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YOUNGSTOWN 7 pension plans sue bank over lost cash



Published: Wed, August 7, 2002 @ 12:00 a.m.



The plaintiffs are asking for $1 million in punitive damages.

THE VINDICATOR, YOUNGSTOWN

YOUNGSTOWN -- Seven employee 401(k) pension plans have filed suit against Second National Bank of Warren, saying the bank was negligent and reckless in managing their money and caused the plans to lose thousands of dollars.

The seven are asking Judge James C. Evans of Mahoning County Common Pleas Court to award them $1 million in punitive damages, plus compensation for the money lost, plus interest and attorneys' fees.

Plaintiffs include employee 401(k) plans for R.L. Lipton Distributing Co., R.L. Lipton Inc. dba Lipton Toyota, and R.L. Lipton Wholesalers, all of Boardman; Best Tobacco & amp; Candy, Mentor; Tri-County Wholesale Distributing, Youngstown; and Anchor Cigar & amp; Candy, Youngstown, which has two plans, for collective bargaining employees and salaried employees.

The traditional 401(k) plan, one of the most popular used by employers, allows employees to make payroll deferrals to be set aside for retirement or other purposes.

R.L. Blossom, chief executive of Second National Bank, declined to comment Tuesday, saying bank officials had just learned about the lawsuit and were still looking into it.

The suit states that Second National became an appointed successor trustee for each of the 401(k) plans April 1, 2000, and served in that capacity until the bank was terminated as a trustee June 29, 2001.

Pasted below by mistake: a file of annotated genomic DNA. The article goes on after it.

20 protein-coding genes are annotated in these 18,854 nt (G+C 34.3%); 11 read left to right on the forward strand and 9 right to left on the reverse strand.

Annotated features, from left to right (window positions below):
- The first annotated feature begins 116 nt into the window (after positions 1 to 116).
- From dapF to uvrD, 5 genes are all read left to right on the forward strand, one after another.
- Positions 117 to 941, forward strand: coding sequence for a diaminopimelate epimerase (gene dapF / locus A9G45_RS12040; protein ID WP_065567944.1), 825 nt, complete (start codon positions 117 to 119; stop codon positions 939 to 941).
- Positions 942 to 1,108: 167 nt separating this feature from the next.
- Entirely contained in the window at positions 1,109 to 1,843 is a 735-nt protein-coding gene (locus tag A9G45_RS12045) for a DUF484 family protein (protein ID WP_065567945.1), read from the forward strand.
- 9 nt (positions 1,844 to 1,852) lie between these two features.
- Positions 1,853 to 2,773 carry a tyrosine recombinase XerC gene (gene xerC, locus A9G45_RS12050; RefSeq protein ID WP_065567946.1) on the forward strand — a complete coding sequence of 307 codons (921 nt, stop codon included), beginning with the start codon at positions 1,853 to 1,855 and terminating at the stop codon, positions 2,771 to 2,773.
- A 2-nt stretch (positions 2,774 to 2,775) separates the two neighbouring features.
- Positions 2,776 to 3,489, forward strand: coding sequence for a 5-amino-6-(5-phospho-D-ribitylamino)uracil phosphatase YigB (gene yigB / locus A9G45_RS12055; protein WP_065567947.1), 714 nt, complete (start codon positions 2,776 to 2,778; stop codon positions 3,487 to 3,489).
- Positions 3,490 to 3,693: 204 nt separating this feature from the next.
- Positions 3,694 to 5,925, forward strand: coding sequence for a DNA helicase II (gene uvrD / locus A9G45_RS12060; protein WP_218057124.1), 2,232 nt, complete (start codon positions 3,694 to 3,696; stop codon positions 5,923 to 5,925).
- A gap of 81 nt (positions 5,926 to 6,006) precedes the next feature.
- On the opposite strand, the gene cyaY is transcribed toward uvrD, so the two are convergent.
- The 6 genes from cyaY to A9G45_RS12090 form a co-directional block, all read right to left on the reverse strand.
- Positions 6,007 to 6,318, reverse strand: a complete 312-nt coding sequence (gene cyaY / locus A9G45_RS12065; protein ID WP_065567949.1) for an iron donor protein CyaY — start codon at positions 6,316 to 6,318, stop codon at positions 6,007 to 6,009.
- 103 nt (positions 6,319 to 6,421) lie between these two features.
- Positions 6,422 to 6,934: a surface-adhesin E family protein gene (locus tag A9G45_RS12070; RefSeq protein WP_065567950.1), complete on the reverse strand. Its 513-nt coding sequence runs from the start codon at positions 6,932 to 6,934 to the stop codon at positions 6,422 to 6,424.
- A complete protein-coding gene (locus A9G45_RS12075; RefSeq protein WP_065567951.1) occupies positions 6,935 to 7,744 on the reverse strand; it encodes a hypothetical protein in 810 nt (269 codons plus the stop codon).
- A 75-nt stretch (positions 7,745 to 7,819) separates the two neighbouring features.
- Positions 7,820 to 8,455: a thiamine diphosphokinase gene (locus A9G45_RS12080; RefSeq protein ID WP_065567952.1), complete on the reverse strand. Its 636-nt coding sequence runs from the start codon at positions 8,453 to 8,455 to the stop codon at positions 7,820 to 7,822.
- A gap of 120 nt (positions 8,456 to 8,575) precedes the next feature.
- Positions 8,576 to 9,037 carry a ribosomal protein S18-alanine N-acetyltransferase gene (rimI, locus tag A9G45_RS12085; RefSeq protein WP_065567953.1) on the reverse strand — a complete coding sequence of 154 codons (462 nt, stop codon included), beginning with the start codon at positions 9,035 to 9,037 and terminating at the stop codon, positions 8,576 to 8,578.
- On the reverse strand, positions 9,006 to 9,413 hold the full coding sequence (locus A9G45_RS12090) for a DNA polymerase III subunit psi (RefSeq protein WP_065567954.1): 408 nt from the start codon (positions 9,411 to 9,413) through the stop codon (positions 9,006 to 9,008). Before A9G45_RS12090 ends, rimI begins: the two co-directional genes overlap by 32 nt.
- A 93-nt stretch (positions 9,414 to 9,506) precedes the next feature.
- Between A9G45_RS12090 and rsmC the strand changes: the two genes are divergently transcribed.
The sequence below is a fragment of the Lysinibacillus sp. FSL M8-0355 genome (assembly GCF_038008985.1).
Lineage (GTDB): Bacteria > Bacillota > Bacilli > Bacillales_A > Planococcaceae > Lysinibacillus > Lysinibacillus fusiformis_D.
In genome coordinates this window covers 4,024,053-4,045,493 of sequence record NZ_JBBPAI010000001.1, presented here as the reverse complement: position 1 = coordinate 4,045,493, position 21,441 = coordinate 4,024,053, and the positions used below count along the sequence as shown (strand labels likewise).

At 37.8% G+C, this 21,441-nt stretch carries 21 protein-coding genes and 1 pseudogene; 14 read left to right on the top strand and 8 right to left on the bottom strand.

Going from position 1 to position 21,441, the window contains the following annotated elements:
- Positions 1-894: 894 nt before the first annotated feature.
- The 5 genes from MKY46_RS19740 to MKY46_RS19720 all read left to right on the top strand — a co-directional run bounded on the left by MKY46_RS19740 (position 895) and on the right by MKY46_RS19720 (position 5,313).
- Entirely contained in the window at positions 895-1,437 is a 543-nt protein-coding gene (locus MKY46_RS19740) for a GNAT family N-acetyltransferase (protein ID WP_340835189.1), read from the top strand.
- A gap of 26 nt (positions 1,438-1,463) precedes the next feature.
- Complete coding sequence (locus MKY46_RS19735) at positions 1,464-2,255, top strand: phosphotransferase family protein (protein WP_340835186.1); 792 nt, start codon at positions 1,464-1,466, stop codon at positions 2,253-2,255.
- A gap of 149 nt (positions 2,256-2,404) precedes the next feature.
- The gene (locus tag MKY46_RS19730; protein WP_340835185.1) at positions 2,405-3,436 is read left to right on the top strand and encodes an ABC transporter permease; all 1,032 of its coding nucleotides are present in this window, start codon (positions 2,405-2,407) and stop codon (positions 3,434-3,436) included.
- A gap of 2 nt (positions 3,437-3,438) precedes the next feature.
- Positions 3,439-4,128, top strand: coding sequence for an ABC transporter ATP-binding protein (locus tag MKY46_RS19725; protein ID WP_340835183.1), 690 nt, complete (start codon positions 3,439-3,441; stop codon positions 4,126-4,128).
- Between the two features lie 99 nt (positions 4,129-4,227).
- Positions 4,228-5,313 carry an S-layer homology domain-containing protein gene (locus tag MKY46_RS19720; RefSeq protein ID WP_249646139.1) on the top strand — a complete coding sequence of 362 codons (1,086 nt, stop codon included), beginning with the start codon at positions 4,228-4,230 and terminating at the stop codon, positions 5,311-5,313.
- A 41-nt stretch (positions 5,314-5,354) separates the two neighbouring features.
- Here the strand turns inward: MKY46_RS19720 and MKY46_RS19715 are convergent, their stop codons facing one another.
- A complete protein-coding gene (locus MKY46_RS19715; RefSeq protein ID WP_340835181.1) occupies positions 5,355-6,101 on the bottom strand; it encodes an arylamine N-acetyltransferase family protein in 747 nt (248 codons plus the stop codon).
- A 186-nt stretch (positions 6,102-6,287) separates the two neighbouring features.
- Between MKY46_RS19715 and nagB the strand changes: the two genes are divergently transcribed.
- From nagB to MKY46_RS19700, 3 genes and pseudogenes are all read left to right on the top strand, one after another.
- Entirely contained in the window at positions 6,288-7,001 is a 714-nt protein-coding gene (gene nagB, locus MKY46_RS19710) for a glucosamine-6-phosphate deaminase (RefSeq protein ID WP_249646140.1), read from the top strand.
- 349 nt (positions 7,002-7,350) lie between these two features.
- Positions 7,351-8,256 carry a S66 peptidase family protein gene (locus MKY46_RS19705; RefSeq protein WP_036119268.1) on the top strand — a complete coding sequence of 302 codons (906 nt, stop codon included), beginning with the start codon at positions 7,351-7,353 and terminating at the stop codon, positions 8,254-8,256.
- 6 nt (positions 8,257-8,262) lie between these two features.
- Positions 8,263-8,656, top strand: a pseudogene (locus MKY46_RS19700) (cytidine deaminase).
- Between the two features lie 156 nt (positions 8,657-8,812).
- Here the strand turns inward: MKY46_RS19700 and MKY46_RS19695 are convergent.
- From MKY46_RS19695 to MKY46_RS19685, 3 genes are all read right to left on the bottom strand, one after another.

What's in suit

During that time, the lawsuit says, Second National provided "negligent investment management," improperly and unsuitably investing the 401(k) funds within common funds the bank had developed for investment purposes. It states that each of the 401(k) funds lost more than $25,000 because of the bank's performance.

The plaintiffs contend the bank failed to continuously monitor the accounts and failed to mitigate losses as their own internal management policies specify.

The lawsuit also says the bank committed fraud by making material misrepresentations regarding the state of the accounts.

It states that the bank breached its fiduciary duty by failing to act in the best interest of the 401(k) funds and that it was reckless in its investing, monitoring and supervision of the funds.

Besides the $1 million in punitive damages, the employee plans are asking Judge Evans to award each of them more than $25,000 to compensate their losses.

The lawsuit was filed by Atty. Gregg A. Rossi of Youngstown, who was out of town and unavailable to comment.




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